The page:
This course argues for the foundational role of the women leaders and martyrs of the Church in Rome.  It will examine classical conceptions of gender and the rights of women in the Roman Empire, before situating early Christianity within Its social and cultural context.  We will explore the particular role played by the women martyrs of Rome, reflecting on their legacy to the first centuries of the church’s experience.  We will examine how the conversion of Constantine Indirectly changed women’s roles within the church, and we will explore how the actions of women and conceptions of gender and sexuality colour the complex early history of monasticism.  Over the duration of the course, we will visit many of the churches in Rome dedicated to these early Christian women martyrs, saints, and mystics.
Dr Hannah Matis is an assistant professor of church history at Virginia Theological Seminary in Alexandria, Virginia.  She is a historian of the late antique world and the early medieval church.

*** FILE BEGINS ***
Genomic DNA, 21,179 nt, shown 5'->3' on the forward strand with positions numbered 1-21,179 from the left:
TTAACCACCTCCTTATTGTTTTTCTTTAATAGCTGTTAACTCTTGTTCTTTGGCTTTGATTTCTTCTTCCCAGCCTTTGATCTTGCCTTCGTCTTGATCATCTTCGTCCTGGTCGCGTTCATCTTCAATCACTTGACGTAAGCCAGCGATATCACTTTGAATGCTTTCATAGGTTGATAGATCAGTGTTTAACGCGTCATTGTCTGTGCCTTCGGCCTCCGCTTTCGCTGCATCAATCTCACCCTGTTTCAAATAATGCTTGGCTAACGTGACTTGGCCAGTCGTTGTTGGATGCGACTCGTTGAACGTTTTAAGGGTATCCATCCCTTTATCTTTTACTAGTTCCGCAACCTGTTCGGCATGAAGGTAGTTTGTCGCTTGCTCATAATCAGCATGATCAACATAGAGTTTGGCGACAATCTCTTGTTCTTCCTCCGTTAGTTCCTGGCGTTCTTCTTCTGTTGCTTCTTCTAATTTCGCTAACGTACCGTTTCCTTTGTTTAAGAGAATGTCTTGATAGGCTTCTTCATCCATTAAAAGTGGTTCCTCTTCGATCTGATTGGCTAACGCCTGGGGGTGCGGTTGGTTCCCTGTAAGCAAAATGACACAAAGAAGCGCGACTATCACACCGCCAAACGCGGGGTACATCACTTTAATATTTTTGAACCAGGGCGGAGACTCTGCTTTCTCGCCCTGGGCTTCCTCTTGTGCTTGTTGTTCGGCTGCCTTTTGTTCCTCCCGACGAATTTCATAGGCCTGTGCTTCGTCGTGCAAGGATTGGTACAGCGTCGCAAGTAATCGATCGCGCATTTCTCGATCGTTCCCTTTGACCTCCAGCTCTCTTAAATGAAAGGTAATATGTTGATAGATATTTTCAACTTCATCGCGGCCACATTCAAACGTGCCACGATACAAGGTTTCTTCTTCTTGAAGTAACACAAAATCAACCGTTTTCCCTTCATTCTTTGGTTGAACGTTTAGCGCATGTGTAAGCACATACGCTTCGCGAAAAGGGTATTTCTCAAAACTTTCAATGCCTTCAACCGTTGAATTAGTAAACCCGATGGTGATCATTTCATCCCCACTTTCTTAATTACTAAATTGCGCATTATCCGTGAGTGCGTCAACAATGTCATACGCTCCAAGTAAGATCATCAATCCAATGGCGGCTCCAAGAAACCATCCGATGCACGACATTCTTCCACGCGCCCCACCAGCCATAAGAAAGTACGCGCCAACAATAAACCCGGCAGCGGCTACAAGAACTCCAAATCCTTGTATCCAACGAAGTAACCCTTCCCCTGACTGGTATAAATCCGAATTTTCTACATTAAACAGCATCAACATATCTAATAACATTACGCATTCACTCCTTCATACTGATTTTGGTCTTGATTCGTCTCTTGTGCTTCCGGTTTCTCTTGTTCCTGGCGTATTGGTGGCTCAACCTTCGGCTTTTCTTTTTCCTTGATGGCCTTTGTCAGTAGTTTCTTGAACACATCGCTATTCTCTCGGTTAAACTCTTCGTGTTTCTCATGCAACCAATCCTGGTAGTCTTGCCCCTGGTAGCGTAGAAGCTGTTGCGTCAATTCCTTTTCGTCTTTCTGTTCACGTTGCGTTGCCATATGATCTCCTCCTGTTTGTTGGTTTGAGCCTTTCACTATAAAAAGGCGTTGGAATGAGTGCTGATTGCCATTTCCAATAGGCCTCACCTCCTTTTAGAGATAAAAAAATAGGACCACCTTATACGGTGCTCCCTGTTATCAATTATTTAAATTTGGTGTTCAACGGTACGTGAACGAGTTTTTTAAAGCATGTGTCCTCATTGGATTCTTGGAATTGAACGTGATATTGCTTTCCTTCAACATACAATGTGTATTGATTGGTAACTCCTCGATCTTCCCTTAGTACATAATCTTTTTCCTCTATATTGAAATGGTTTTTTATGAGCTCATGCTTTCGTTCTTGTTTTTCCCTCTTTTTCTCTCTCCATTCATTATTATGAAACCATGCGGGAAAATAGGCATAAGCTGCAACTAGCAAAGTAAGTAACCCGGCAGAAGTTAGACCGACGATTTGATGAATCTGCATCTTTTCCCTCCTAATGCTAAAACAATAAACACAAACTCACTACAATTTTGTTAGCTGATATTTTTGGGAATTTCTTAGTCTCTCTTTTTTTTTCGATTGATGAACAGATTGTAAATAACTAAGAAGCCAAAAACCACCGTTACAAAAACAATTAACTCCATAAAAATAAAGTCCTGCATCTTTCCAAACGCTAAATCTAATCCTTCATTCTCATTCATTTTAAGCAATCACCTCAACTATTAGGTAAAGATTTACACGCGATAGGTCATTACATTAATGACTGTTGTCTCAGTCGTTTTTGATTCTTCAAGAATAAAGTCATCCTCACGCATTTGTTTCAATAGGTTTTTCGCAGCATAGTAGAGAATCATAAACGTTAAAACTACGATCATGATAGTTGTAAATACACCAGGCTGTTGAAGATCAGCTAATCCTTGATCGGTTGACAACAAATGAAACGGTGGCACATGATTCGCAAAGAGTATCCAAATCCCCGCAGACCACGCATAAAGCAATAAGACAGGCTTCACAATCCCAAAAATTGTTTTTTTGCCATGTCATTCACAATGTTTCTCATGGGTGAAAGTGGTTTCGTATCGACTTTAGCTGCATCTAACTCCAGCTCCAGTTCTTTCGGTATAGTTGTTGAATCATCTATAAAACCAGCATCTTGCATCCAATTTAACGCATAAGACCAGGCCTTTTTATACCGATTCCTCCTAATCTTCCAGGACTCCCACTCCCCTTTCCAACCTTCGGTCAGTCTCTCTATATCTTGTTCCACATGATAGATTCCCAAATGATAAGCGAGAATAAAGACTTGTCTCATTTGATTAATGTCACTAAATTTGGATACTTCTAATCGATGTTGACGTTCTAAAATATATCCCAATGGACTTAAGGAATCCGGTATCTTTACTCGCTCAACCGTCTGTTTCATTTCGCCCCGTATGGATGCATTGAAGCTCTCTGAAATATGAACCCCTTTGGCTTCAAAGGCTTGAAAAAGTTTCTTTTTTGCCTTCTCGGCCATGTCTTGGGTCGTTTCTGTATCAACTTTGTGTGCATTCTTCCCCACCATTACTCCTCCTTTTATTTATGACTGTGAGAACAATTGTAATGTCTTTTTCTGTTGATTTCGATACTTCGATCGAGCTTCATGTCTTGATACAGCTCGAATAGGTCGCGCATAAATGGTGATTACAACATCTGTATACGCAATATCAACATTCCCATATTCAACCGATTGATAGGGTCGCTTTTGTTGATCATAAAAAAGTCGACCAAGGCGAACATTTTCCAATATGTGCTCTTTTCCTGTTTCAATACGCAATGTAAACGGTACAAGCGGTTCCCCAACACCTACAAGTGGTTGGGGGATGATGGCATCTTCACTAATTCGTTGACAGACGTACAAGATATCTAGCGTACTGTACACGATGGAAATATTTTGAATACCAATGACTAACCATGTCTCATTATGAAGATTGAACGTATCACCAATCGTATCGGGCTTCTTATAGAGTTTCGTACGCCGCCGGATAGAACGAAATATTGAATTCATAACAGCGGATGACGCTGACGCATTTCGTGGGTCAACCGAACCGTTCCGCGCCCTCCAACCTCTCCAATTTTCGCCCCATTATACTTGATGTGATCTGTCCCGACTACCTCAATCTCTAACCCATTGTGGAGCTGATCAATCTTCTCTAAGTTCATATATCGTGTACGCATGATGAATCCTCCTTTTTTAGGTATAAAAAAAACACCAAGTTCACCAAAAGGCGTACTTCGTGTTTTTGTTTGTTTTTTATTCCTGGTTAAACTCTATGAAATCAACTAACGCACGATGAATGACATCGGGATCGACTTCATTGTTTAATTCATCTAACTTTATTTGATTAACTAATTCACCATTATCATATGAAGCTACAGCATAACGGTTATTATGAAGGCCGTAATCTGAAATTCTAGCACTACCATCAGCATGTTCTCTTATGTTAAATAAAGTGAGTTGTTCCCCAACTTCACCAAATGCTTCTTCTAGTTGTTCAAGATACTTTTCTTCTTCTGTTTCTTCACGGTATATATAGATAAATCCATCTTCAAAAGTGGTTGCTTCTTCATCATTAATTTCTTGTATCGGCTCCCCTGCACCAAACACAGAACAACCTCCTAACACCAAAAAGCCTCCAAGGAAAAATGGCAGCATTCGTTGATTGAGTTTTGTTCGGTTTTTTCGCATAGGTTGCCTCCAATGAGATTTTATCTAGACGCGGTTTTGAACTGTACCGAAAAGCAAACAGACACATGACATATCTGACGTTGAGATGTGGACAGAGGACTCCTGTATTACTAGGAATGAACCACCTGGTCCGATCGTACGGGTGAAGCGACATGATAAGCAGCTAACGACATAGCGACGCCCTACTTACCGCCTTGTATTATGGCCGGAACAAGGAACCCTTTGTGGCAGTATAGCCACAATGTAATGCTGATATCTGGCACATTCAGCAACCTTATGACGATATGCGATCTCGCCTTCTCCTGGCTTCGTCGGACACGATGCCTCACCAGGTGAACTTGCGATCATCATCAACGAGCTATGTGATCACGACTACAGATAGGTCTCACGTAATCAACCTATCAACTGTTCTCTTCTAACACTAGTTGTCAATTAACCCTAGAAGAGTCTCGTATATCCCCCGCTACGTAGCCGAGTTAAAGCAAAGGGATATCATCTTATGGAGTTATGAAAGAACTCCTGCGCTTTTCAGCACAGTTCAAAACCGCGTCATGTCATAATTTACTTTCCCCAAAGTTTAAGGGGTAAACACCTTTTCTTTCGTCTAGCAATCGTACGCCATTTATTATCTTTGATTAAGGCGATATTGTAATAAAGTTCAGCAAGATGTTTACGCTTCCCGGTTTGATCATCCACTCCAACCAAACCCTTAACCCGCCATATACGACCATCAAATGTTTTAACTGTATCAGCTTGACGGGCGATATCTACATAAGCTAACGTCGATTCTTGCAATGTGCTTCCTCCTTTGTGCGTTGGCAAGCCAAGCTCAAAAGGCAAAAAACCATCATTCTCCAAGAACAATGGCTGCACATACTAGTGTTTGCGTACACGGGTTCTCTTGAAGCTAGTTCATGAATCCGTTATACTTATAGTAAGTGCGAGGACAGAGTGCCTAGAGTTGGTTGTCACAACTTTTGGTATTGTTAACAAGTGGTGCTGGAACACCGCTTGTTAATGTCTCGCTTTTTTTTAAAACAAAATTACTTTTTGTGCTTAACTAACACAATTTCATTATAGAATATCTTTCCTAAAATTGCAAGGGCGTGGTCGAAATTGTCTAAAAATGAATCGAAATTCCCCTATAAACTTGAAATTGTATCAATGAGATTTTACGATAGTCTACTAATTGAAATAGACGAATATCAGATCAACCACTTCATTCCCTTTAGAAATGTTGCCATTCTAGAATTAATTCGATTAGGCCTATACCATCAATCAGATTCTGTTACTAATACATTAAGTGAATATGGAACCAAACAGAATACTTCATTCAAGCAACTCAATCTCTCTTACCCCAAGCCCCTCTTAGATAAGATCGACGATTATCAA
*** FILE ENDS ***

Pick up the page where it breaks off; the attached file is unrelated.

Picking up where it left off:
WeddingCouple To Rome, Together
Sunday 22 Sept 2019 – Friday 27 Sept 2019

€500
What does the place and faith of Rome say to those Christians who share a marriage and a faith, but come from different denominations? How do we remain true to our denominations, and the teachings of our churches, and at the same time, express the love and service required of us in marriage. With experts in marriage preparation and marriage flourishing, and in the places of holiness and commitment we find in Rome, we will be strengthened and renewed in our marriages and homes.
 
 

ZenoChapel Angles and Anglicans

Sunday 8 September 2019 –Friday 13 Sept 2019
€510
What are the Anglican roots in Roman soil? How can we understand the foundation and flourishing of Christianity in England, the growth of the Church of England, and the development of the Anglican Communion through the ministries of St Gregory, St Augustine, St Benedict and Theodore of Tarsus. Visiting the monastery of Gregory and Benedict at Subiaco, the abbey at Tre Fontane, and the ancient basilicas of Rome, we will understand our place in the great river of Western Christianity.
 
 

SantaSabina“First see, then write, then send”: the Doctors of the Church and Christian mission
Sunday 3 November 2019 – Friday 8 November 2019

€675